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  • It is possible in terms of voltage -- The generator will deliver 120 Volts of alternating current at 60 Hz, exactly what the battery charger uses.
  • The generator's capacity may be inadequate; you'll need to check what current (the number of amps) the generator delivers and what current battery charger needs at max draw. This will be the 120V A/C current, not the 12V D/C current.
  • What is definitely true is that this setup will be inefficient. You burn gas in a motor, which turns an alternator, which creates 120V A/C, which is stepped down to just above charging voltage, rectified, and then regulated. You lose energy at each of those steps.
  • IMO, what is truly questionable is the use of a harbor freight generator. They are noisy and of dubious reliability. If you really insist on setting this up, pick a better generator. I'd look at the specs of a Honda EU2000i generator and see if it fills the bill. You can get that Honda model on sale for between $950 and $1000. Sure, they cost more but they last WAY longer! Here's a new EU2000i selling on E-bay for $970 (as of early April 2014).
 

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Yes you can, but your shore power cord won't plug into it...you will have to buy an adaptor that is 30 amp female to plug your shore power cord into and a 20 amp male to plug into the generator.

Not giving you a hard time, but why would you want such a large generator. Unless you have power hungry appliances like an electric stove and/or large AC unit, you don't need anything nearly that large. A Honda 2000 is the preferred unit on many boats. Much more expensive but way quieter and will take care of your needs unless you have the power hungry appliances.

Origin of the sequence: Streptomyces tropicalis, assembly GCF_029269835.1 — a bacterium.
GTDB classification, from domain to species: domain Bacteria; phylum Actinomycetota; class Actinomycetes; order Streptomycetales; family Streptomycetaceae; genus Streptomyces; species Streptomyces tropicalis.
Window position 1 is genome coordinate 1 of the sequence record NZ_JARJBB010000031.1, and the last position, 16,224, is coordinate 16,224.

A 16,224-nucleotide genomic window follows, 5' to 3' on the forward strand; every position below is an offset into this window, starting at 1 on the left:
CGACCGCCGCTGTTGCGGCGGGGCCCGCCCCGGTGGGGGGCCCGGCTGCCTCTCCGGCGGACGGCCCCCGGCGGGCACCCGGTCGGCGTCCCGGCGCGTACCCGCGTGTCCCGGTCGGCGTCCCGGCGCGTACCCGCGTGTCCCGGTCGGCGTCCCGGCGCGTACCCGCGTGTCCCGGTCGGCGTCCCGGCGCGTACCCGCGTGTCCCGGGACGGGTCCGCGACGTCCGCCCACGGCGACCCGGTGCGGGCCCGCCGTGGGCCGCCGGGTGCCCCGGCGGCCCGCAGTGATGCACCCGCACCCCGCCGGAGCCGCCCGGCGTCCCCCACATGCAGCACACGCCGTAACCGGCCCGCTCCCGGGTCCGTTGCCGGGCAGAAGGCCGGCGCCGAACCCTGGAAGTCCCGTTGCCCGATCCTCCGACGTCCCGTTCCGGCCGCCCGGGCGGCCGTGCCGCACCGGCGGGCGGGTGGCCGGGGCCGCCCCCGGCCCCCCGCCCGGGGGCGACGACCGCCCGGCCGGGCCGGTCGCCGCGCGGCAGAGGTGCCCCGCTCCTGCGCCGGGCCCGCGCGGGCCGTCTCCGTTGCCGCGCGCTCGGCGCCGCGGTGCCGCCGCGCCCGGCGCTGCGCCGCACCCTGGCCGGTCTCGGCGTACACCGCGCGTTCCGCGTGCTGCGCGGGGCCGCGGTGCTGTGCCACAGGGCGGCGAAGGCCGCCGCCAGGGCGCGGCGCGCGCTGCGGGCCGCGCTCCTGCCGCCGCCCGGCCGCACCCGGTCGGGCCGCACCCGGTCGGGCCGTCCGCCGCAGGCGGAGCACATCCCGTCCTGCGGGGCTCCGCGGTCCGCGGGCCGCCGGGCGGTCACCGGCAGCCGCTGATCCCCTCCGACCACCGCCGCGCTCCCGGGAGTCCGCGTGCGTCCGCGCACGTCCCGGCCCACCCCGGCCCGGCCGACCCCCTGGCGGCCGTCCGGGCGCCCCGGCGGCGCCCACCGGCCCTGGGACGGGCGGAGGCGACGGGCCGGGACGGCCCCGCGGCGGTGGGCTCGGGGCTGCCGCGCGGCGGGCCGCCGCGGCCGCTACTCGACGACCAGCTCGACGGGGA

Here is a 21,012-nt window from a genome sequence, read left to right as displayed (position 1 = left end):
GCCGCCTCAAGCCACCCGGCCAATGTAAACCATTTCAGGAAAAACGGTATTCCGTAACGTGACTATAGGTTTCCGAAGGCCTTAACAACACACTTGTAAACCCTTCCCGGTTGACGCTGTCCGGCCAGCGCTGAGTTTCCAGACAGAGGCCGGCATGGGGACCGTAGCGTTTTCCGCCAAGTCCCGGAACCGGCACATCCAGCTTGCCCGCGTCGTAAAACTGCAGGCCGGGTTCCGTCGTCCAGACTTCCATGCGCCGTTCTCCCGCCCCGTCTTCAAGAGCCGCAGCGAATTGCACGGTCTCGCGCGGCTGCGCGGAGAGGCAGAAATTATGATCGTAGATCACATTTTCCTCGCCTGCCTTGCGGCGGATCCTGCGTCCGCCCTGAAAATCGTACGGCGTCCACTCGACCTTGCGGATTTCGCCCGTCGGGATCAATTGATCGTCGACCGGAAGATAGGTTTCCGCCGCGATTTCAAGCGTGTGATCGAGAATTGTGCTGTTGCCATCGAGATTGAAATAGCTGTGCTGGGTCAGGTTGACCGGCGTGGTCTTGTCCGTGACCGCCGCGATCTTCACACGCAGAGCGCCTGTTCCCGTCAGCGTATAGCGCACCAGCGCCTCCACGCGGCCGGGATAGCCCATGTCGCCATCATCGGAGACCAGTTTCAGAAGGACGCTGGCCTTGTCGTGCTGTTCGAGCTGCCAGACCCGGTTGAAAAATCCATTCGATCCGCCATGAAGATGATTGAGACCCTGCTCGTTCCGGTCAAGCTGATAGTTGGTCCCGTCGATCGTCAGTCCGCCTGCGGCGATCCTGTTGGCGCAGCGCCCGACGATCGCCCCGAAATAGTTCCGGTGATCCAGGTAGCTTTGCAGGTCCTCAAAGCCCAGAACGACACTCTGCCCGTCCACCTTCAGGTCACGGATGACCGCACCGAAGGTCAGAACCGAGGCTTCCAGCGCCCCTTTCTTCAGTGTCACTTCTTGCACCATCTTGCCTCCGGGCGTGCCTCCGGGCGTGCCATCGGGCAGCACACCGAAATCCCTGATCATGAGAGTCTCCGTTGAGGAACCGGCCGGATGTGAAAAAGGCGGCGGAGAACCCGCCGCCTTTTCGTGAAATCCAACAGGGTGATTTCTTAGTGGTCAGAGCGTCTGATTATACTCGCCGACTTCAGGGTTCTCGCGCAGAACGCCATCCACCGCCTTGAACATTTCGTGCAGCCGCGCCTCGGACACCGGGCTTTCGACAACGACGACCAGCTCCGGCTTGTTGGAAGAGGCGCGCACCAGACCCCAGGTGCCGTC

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My situation is that I'm living aboard and using the power without putting any back. This would just be the temporary bandaid until I figure out what to do on the solar end. That's planning plus ship and install, and by that time my batteries will be pretty much toast. I thought a cheap Genny would be a good option as it would definitely be useful later and would keep my batteries in good shape for a week or two while I sort out a more permanent solution.

As far as the harbor freight genny goes, that was the only one with that particular type of plug that I could just run out and pick up locally. Definitely will go with something else if its as simple as buying an adapter.

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Generator is one of those dirty words to be avoided at all cost on sailnet. Don't talk about guns. Don't talk about politics. And don't anchor next to Jim. The answer to your question is yes.
 

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Until you tell us just what your 120v power requirements are besides the battery charger, a 4000 watt generator is definitely overkill and will be so noisy, you won't be able to stand it.